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Three-Note-Per-String Variables

Break out of your ruts with three-note-per-string variables

Welcome back, guitar fanatics! This month we’re going to talk about a cool way to bust out of those undesirable ruts we all encounter from time to time. This is a concept that is still in the development phase; I call it Three-Note-Per-String Variables. The three-note-per-string variable concept takes you through the six variations of three notes per string: 1-2-3, 1-3-2, 2-3-1, 2-1-3, 3-2-1, 3-1-2. These numbers refer to the directions of your fingers in relationship to the three notes you will play in a scale as you ascend and descend through a single position. Make sense?

Let’s take a look at each example. A quick note: I’m just going to use an A Major scale, which consists of the notes A, B, C#, D, E, F#, G#, A

Example 1. 1-2-3

Example 2. 1-3-2

Example 3. 2-3-1

Example 4. 2-1-3

Example 5. 3-2-1

Example 6. 3-1-2

Now for the technique: feel free to explore legato, alternate picking, economy picking and string skipping. Also, be sure to try applying these to a more liner approach and be creative; the three-note-per-string variables will give you a more intervallic sound. Play them slow and scoop into some of the notes using your whammy bar like Holdsworth or Malmsteen. These will also help you to come up with more original sounding ideas, because it’s breaking you out of the normal ascending and descending traps. As a bonus, you will develop stronger finger independence because of the initial shock your fingers will encounter. So explore the possibilities and have fun.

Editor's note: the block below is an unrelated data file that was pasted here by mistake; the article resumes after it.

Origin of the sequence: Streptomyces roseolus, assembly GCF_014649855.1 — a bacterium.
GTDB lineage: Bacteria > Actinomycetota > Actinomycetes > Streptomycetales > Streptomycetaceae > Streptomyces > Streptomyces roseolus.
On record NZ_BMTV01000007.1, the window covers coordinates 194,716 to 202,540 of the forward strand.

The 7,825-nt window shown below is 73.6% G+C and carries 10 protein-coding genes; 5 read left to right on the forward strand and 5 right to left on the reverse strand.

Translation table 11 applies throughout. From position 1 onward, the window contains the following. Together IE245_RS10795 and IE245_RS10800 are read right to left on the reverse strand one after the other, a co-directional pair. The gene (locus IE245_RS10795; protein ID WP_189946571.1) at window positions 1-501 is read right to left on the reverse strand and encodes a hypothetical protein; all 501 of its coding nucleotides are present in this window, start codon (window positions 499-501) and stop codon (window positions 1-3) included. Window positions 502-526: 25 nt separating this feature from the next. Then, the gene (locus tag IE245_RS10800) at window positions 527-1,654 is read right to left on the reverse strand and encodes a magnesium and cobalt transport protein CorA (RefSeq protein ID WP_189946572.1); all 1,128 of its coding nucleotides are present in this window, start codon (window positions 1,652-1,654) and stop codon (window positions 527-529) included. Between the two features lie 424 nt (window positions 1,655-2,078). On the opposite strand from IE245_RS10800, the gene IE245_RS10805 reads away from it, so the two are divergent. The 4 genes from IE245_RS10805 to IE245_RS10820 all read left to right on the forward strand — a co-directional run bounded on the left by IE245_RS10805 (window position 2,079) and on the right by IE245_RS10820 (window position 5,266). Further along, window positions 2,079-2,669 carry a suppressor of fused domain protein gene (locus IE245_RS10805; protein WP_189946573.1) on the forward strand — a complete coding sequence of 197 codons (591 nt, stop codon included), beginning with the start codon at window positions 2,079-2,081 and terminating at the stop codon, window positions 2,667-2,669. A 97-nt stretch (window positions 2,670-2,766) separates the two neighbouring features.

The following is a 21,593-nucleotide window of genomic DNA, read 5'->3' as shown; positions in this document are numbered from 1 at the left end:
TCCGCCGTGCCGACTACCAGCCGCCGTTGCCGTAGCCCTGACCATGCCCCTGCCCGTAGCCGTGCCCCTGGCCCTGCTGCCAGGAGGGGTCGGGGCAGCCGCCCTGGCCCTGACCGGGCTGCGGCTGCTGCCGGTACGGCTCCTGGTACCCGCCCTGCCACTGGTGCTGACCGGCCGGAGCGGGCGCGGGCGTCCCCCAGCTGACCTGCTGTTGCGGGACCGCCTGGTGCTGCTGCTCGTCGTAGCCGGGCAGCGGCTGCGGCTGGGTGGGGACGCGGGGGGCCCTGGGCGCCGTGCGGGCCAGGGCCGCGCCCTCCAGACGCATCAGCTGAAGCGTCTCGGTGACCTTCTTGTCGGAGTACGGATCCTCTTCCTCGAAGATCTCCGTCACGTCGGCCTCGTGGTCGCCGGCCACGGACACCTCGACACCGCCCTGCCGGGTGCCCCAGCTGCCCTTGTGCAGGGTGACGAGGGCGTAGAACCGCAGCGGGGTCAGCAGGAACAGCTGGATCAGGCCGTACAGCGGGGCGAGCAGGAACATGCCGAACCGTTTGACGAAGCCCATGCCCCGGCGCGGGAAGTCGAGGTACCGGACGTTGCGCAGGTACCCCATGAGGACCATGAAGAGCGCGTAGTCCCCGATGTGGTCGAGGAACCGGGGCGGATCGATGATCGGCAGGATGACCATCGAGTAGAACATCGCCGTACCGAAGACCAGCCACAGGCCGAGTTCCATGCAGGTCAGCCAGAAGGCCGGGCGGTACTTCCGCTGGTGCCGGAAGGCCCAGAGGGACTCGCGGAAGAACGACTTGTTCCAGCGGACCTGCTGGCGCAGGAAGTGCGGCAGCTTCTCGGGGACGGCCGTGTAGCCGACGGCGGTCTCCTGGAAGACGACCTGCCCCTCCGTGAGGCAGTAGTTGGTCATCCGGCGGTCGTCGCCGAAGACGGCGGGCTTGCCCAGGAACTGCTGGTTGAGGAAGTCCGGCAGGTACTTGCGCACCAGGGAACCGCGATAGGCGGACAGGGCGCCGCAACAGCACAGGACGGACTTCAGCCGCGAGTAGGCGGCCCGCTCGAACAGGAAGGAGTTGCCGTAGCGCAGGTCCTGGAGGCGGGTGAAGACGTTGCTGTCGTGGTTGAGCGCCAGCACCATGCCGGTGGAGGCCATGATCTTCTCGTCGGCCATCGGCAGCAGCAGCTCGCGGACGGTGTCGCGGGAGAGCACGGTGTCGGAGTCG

Rusty Cooley
Rusty Cooley has been playing and teaching for over 20 years, and has recorded as a solo artist, with his band Outworld, and keyboardist Derek Sherinian. He has six instructional DVDs and a signature model 7-string guitar, the RC7 by Dean Guitars. Visit Rusty online at